Over the past few months I have been showing our high school and middle school music departments how to use Canvas Media submissions to turn in video recordings of their students performing scales or music pieces. The departments loved the idea! The only problem was that the Chromebooks onboard microphone was horrible. The mic picked up all sorts of ambient sounds and made the student performance sound horrible. Teachers and students were frustrated with the poor quality of the recordings. I had many calls and complaints. Teachers were requesting microphones to be purchased for the students or maybe next year we have USB microphones added to the school supply list for band and orchestra. As I started thinking about the best way to do this, I saw a student walk down the hallway talking about how he used his iPhone to make a video of himself while he was playing his guitar. It hit me! Most of our students have smart phones or tablets. What if they shot the videos on their smart phones or tablets and then loaded them through the Canvas Mobile app? The HD quality and microphone quality on these types of devices are way better than those of a Chromebook.
I went home and recorded my own 7th grader playing her flute both on a Chromebook and on my iPhone. The sound quality of the iPhone was infinitely better than that of the Chromebook. I then downloaded the Canvas Mobile app from the App Store. As I walked through the set up process, I took screenshots of each step and turned them into a Google Slides presentation. I went back to the music department at the middle school and presented to the band and orchestra teachers. At first they were concerned as to all of the steps involved in having students take the videos and get them to their Chromebooks so they can be loaded to Canvas. I then explained to them that students did not have to go through the Chromebooks, they could move the videos from their phones and tablets directly into Canvas by using the mobile app. They were intrigued. I showed the teachers the Google Slides presentation and had them load the app to their phones to see how simple it would be. They were hooked! The following week we scheduled time during band and orchestra classes to go through the presentation and have students load the app and use it that night to record themselves playing. It worked! The following week I did the same thing at the high school and since then the mobile app has moved through our school choirs as well.
I’ll be honest, if it had not been for the poor mics on the Chromebooks, I never would have looked into the Canvas mobile app. Now that it is on my radar I am suggesting it to all of my teachers and students and it will become part of training for incoming students.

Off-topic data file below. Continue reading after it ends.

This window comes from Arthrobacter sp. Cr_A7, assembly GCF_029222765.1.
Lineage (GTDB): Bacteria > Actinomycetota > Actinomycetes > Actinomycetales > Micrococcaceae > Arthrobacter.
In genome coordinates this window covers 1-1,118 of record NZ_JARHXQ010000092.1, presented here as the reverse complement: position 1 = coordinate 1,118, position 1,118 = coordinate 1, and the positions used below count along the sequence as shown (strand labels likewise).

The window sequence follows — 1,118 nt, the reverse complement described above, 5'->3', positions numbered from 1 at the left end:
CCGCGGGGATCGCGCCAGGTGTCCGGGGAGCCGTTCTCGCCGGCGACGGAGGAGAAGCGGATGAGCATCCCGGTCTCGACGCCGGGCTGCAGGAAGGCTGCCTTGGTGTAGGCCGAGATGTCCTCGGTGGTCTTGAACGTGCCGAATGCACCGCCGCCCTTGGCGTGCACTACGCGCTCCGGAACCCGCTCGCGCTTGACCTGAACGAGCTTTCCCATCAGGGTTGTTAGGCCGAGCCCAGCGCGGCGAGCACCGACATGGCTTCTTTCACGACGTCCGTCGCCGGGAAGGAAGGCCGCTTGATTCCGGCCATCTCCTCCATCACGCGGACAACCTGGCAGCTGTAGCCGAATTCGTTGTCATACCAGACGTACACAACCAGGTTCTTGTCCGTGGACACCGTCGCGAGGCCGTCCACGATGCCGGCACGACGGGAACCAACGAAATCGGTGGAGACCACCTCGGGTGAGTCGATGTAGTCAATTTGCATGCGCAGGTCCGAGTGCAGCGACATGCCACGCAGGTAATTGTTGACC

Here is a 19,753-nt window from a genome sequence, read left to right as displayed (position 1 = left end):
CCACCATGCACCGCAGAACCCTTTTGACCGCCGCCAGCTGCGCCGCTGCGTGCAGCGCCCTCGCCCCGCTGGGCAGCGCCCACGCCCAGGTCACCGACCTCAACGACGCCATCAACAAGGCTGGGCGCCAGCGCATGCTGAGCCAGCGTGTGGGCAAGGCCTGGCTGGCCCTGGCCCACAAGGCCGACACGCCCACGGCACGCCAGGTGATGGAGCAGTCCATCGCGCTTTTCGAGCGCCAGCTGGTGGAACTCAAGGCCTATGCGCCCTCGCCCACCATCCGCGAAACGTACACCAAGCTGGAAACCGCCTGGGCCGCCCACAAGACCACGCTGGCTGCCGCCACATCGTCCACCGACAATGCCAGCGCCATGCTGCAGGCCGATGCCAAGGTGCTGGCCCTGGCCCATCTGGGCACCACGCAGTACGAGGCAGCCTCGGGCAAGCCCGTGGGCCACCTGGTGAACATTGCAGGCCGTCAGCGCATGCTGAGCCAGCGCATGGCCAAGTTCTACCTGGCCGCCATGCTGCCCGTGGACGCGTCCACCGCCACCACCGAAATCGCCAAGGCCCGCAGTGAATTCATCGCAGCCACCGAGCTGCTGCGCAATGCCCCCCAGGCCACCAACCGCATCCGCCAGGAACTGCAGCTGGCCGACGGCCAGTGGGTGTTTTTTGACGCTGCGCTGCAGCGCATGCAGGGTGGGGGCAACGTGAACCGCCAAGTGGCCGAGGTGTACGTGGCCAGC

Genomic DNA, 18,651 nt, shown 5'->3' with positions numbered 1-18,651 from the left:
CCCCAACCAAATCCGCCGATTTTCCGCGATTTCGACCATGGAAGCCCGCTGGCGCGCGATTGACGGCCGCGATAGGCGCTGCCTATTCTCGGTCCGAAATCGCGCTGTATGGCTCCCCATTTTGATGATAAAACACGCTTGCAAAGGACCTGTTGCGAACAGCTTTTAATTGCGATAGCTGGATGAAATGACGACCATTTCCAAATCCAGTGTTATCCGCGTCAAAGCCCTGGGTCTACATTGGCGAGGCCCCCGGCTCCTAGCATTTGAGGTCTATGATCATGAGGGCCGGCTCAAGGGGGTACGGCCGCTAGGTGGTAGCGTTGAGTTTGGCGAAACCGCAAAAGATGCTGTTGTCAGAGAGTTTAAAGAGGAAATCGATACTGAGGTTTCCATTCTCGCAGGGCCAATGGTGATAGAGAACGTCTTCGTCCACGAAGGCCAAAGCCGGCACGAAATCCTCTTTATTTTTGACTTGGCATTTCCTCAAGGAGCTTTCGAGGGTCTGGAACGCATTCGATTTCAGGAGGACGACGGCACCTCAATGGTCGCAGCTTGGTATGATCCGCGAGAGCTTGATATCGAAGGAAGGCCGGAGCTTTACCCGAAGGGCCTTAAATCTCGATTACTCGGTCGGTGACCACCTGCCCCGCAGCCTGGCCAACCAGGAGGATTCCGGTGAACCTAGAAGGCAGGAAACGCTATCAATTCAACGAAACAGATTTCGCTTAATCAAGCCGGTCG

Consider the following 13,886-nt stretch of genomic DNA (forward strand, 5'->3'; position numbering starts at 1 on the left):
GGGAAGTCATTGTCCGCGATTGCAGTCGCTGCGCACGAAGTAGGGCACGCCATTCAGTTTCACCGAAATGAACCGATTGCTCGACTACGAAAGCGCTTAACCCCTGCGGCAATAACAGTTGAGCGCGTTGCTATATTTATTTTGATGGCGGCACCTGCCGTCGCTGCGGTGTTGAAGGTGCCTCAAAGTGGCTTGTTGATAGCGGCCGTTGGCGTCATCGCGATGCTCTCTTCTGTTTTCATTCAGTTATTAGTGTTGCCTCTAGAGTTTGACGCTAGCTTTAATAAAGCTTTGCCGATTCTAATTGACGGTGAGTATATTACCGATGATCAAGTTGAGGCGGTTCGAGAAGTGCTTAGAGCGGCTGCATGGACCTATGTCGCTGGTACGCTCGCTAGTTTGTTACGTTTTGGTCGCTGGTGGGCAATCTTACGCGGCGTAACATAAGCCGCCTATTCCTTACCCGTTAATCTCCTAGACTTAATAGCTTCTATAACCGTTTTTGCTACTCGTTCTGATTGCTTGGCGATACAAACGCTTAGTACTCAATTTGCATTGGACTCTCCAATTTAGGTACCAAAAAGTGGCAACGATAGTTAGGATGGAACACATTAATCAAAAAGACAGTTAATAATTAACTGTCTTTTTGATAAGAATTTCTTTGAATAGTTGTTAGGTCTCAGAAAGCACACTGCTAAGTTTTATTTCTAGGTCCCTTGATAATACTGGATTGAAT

Super Panda

Mission: Recognize Awesome

Posted by Super Panda Jan 28, 2018

Hello there Canvas Mobile Users Group!

 

In CMUG is Back and Redesigned, Ryan and Kristin shared that I would come to visit from time to time. Since the launch of the new CMUG space, I have been busy helping with Mobile Ideas and cheering on the Mobile Team at Instructure.

 

But! Now the time has come! In the next week, you, the amazing Canvas mobile enthusiasts, deserve some recognition. I'll be flying through content and looking for awesome mobile-centric contributions.

 

Mobile On!

I have compiled a list of difference between the iOS and Android Teacher app. If you notice a mistake or something I'm missing, let me know and I'll add it to the list. 

 

Attaching Media

  • On Android, the camera will only take photos and won't let the user create a video.

  • Not sure if it’s a bug, but editing an assignment doesn't allow a user to attach an image on Android.

  • Android will not allow the user to record audio only, but this is available on iOS. 

 

NOTE: a user can only attach ONE item to an announcement, discussion or conversation message on BOTH iOS and Android. Conversation messages support more than one. 

 

Rich Content Editor (RCE)

The teacher app brings rich context editing for the first time to a Canvas mobile app. This gives instructors the ability to add simple styles to text. This includes the

  • bold
  • italics
  • numbered lists
  • ordered lists
  • links

 

Android only

  • underline
  • insert an image*

 

*To insert an image, the user will need to know the link to the image. The app doesn’t support uploading any media directly through the the RCE on either mobile platform. 

 

Inbox

The Inbox is really a nice upgrade over the existing Canvas App version. It’s quick, easy on the eye and had intuitive features.